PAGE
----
About Nova Scotia

“Nova Scotia” means “New Scotland” in Latin, and is one of the four provinces which form Atlantic Canada. Its provincial capital is Halifax.
Nova Scotia is Canada’s second-smallest province, with an area of 55,284 square kilometres, including Cape Breton and another 3,800 coastal islands. As of 2016, the population was 923,598. Nova Scotia is the second most-densely populated province in Canada with 17.4 inhabitants per square kilometre.
Nova Scotia lies in the mid-temperate zone and, although the province is almost surrounded by water, the climate is closer to continental rather than maritime. The temperature ex-tremes of the continental climate are moderated by the ocean.
Nova Scotia weather can be summed up into one word – moderate. It rarely gets extremely hot or extremely cold. The daily temperature does fluctuate both by time of day and by your proximity to the ocean. If you spend the morning in Halifax, the afternoon in Wolfville and end up in Yarmouth for the evening – the weather and temperature can be quite different. Having a fleece or knit sweater on hand for easy layering will keep you comfortable wherever you are.

“TOP 10” in Nova Scotia

1. Self-driving – Cape Breton Highlands National Park
Park was the first national park designated in Atlantic Canada. The Cabot Trail, a world-famous scenic highway, runs along parts of the coastal borders on both sides of the park and crosses the highlands. With its salt-tanged fishing villages and mountainous interior cloaked in dense woods.
Summer and fall are the best time to drive the Cabot Trail. The attractions described above reflect a counterclockwise trip around the Cabot Trail, starting in the town of Baddeck.

Cape Breton. Photo by Flickr user Mr. Nixter.

2. Night Sky – Kejimkujik National Park
Discover one of North America’s darkest skies at Kejimkujik, a Royal Astronomical Society of Canada Dark Sky Preserve.
Kejimkujik offers a unique perspective of the night sky by providing visitors with the oppor-tunity to discover both the astronomical science and the Mi’kmaw cultural perspectives of the night sky.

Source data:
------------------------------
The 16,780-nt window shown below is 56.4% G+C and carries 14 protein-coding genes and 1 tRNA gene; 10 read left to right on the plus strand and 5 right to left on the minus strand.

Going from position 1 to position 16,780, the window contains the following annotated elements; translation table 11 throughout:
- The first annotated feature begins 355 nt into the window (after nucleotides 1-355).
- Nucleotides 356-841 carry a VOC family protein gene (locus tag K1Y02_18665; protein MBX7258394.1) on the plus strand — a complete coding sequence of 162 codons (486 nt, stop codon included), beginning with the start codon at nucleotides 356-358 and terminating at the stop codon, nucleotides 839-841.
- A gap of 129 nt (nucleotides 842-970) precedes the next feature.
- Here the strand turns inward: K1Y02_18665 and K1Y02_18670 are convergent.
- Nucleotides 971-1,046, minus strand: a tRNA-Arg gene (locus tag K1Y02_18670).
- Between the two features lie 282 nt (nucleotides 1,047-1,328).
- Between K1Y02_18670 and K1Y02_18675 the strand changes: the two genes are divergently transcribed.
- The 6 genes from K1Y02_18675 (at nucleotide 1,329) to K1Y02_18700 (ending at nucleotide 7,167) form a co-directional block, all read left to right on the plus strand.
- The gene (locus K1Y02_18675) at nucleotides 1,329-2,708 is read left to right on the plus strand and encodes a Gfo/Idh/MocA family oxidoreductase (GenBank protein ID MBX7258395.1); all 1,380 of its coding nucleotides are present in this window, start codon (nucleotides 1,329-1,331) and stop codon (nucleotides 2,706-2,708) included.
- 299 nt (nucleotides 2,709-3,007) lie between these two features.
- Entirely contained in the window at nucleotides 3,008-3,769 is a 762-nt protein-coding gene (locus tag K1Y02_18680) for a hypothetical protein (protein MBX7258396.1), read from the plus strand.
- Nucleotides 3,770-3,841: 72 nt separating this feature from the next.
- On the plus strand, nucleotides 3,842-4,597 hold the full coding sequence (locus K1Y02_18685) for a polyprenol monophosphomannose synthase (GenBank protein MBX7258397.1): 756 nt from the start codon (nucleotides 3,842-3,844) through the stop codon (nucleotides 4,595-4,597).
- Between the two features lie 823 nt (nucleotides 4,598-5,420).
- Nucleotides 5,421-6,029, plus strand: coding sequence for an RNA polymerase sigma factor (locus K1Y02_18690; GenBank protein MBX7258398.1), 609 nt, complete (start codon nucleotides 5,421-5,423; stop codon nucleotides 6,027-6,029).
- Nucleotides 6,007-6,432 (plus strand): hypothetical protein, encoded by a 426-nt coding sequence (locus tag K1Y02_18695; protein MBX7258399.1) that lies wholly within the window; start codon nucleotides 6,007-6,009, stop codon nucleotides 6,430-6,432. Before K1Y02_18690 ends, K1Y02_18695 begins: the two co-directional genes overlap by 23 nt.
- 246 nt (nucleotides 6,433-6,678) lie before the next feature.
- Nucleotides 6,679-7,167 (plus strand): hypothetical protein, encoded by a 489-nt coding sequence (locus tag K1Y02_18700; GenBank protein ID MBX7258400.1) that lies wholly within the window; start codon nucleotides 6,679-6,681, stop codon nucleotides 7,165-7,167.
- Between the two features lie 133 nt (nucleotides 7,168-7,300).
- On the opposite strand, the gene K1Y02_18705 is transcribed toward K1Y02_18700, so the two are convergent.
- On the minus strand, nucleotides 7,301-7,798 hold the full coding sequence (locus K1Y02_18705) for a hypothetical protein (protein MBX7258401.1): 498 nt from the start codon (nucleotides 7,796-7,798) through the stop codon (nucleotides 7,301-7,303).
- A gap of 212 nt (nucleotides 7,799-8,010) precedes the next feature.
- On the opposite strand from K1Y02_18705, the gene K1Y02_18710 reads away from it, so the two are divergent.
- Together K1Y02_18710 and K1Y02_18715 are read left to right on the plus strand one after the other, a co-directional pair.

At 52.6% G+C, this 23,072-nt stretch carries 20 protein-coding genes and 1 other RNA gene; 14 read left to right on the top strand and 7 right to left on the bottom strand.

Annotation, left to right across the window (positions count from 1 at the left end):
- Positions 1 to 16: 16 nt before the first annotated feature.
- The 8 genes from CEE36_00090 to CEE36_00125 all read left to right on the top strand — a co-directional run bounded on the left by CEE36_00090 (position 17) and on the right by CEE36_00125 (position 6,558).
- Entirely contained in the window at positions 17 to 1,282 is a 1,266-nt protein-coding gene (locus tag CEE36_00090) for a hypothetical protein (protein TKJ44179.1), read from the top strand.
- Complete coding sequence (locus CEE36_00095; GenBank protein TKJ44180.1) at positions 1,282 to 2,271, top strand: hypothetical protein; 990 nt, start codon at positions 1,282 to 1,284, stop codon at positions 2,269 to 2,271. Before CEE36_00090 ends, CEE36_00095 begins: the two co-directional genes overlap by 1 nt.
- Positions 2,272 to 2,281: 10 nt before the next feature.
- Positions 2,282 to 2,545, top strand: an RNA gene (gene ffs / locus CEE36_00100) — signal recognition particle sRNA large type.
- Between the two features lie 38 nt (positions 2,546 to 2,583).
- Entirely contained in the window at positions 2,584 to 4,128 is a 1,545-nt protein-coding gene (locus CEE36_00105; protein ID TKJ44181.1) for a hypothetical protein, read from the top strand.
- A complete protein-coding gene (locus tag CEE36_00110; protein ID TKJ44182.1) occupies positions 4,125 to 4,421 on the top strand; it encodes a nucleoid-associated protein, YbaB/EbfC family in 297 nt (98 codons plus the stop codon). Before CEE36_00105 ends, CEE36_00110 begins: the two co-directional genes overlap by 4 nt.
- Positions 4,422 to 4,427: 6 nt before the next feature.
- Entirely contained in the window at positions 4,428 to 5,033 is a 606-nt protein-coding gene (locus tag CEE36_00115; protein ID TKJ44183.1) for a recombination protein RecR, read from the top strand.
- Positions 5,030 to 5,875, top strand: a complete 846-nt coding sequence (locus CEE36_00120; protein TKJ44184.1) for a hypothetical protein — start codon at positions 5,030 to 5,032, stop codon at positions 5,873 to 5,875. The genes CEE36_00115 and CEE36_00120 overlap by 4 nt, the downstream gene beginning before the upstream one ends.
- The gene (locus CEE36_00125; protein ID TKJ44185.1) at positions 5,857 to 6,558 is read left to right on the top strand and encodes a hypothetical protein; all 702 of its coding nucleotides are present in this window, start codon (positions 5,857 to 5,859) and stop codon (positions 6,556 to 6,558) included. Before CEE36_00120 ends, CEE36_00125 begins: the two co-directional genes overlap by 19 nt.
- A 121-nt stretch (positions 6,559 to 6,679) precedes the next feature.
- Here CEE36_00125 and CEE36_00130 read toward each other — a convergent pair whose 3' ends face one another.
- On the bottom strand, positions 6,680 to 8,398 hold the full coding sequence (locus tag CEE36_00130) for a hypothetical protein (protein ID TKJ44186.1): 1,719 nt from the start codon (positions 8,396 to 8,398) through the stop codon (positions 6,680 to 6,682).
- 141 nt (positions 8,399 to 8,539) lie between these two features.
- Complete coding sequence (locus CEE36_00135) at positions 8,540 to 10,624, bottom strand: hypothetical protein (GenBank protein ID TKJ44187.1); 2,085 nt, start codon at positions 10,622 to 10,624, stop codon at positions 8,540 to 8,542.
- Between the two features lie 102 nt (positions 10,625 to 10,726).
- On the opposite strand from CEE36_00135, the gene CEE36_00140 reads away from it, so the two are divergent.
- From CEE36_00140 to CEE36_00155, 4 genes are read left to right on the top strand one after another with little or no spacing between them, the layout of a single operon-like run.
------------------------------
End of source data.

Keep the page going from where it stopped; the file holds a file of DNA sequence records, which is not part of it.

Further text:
3. Atlantic entertainment and gourmets – Halifax Waterfront
The Halifax waterfront is a hub of culture and commerce in Nova Scotia. Surrounded by sparkling ocean, a working port, and featuring one of the world’s longest downtown boardwalks, the Halifax waterfront is home to a mix of year-round and seasonal pubs, restaurants, museums and shops, exciting events for local people and visitors.

The waterfront in downtown Halifax.

4. Highest tides in the world and over 15 species of whales – Bay of Fundy
A visit to Nova Scotia is not complete without witnessing the incredible tides of the Bay of Fundy. Each day, twice a day, 160 billion tonnes of seawater flow in and out of it, creating one-of-a-kind adventures that literally can’t be had any place else on earth! Looking to witness the tidal bore rolling in or experience the dramatic tides? Climb 300 foot cliffs overlooking waters where 15 species of whales come to mate, play and feast on plankton.

Whalewatching in the Bay of Fundy. Photo by janhatesmarcia.

5. UNESCO and Tall Ship- Lunenburg Town
This UNESCO World Heritage Site – with its narrow streets and unique architecture – is also the home port of Nova Scotia’s sailing ambassador, the Bluenose II. The graceful ship is a replica of the original fishing boat that found fame as a racing schooner.